It's called Active Shooter Training, according to William Juracka, Jim Thorpe Area School District's director of transportation and security, and it will happen on Sunday, December 13th at the Penn-Kidder campus. The members of the Jim Thorpe Area School Board was invited to attend, but few seemed willing to become targets in the exercise. Juracka advanced the invitation during his report to the board during its Monday meeting.

"The first three hours of the exercise are classroom training," Juracka said. "This is then followed by a number of scenarios throughout the building and we shoot up the school with paint balls."

Board member Ellen Kattner asked whether the paint balls would damage the school. Juracka answered that these paint pellets were actually filled with colored soap. He said it wipes right off, but still hurts if you get hit.

Board president Randall Smith thanked Juracka for his report. "We always prepare for the worst and hope for the best," he said. "But these kinds of preparations really make us all feel comfortable that if something doesn't go the way it's supposed to, we'll be prepared to handle it."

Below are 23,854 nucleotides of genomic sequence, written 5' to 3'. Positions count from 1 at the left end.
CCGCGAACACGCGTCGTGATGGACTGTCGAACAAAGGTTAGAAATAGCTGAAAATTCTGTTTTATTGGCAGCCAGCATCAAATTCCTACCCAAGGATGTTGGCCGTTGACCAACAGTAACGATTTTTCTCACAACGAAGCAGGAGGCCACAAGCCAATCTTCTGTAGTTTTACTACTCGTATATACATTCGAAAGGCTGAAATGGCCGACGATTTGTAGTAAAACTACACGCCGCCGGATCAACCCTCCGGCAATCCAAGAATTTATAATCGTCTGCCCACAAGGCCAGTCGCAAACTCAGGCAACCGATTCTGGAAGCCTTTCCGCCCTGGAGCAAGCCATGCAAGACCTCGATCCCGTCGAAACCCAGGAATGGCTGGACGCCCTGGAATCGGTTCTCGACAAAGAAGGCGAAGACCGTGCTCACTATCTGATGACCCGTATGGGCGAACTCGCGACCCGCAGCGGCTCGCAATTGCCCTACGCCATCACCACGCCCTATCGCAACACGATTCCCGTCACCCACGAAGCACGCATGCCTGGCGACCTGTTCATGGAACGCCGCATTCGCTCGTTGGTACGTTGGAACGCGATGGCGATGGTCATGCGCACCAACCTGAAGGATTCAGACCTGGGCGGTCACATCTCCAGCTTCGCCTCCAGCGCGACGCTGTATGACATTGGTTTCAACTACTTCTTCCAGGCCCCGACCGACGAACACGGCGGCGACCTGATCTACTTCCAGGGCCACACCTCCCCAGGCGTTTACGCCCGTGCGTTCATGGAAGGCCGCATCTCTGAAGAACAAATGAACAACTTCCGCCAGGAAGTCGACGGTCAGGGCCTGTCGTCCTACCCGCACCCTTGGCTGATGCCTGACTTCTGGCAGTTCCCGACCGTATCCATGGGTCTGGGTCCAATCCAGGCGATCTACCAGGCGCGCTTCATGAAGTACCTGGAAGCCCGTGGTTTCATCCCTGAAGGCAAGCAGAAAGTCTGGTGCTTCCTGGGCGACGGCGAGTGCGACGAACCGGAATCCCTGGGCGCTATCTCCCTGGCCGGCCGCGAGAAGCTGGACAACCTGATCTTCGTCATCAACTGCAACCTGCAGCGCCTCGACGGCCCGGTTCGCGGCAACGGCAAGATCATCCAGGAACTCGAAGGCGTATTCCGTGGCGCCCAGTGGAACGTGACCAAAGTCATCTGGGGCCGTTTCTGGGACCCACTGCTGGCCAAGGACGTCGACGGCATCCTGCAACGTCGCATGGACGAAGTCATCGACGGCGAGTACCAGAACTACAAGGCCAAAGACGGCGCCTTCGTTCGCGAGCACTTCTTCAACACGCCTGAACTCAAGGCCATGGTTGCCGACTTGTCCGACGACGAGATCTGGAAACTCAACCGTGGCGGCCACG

Juracka also reported that all district buildings now have police band radios on the premises. Jim Thorpe Police Detective Joseph Schatz was at the school, training administrators in the use of the radios, which allow police personnel to know which building is having a problem even if the radio operator is unable to speak into the handset.

Mark Nalesnik, director of the Carbon County Emergency Management Agency, also worked with the school to get the radios set up and is now working with Juracka to set up some table top exercises for the district's crisis committee. Juraka said that crisis committee members will be given a scenario and asked how they would handle the situation.

"What would you do if we got a bomb threat during a football game, for instance," Juracka said. "We'll have that training event in early December."

When thanked by the board for his report, Juracka added: "We are much better prepared than other school districts."